Posted on 6th February 2017 by bseo_admin in News

When brightonSEO was just a twinkle in our eye I went along to a UX Brighton Conference at the Salis Benney Theatre which was a huge inspiration for us getting brightonSEO off the ground.

One of the amazing speakers there was Rory Sutherland, after the talk I knew straight away that I wanted to organise an event and have him speak.

It’s quite a few years later, but I’m so glad he will be our closing keynote speaker on April the 7th.

If you don’t already know, Rory is the Vice-Chairman of Ogilvy and Mather Group UK and his TED talks have had, in combination, over six million views. This one Sweat the Small Stuff is my favourite.

Rory’s talk will ask ask us, are we creating a business culture where it pays to be boring?

“Imagination is unpredictable. Messy. It usually requires someone to let go of a deeply cherished belief. For this and a host of other reasons, we are creating a culture in business where it is better to be precisely wrong than vaguely right, and where it is much easier to be fired for being unconventional than for being unimaginative.”

I cannot wait.


Speaking of formative experiences, it may surprise you to learn I didn’t grow up planning to run a search marketing conference (not that I’m complaining) instead I wanted to run a record label.

That never quite happened, unless distributing hundreds of CD-r copies of my mates band’s demo recordings round the college canteen counts.

Everyone I spoke to about the music industry told me I needed to read “The Manual, HOW TO HAVE A NUMBER ONE THE EASY WAY” by KLF.

I never bought it because the paperback is £183 on Amazon. But I have good news it’s available for free online here.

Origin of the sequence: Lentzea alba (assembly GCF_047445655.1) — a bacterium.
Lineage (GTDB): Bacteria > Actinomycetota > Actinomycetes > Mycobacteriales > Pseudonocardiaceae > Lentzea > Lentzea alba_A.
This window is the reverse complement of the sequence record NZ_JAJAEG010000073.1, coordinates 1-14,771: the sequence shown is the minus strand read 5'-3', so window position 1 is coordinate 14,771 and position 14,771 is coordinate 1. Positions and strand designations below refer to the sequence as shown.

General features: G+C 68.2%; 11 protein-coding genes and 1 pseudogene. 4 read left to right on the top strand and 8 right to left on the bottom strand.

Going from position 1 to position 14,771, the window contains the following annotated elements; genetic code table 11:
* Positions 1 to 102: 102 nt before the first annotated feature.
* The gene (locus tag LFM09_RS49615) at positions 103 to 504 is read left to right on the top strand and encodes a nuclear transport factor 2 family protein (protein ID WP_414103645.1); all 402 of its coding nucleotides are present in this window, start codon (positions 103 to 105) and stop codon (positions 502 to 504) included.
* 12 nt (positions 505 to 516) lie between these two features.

It was written before the Internet as we know it but still more useful marketing advice than most digital marketing books.


Here we have a pretty interesting explanation of how Google are using Machine Learning to detect spam in their App Store. It doesn’t take a genius to see why reading this might be important to those of us interested in their web results.


Apple Gets Into Position for the Voice Search Revolution – I’ll confess most my search on Siri involve Pokemon Go evolutions me and my son are interested in, but I like David and Mike’s thinking on the search implications of Airpods.


Amazon is flirting with paid search on Alexa – I find writing paid search adverts hard enough already before having to get them read out by Alexa.


When Google “helpfully” roll out a new feature that’s probably going to cost you money it’s nice when something like this happens in response. A script to automatically pause ‘Added by AdWords’ ads in your account.


No matter how sophisticated marketing gets you still can’t beat changing your name as a PR stunt. “David Draper legally changed his name to make sure his dental practice stayed on top.


Google AMP results in Google News more than double – If you work in publishing it’s inevitable AMP is already top of the to do list, but if you don’t then data like this should make you start to take more notice.


The tech world’s all talking about Snap Inc/Snapchat’s IPO filing. One thing spotted by the eagle eyed Dan Barker is that, Snapchat are funding roughly 0.5% of Google’s entire revenue. And ironically probably there best play in the social space.

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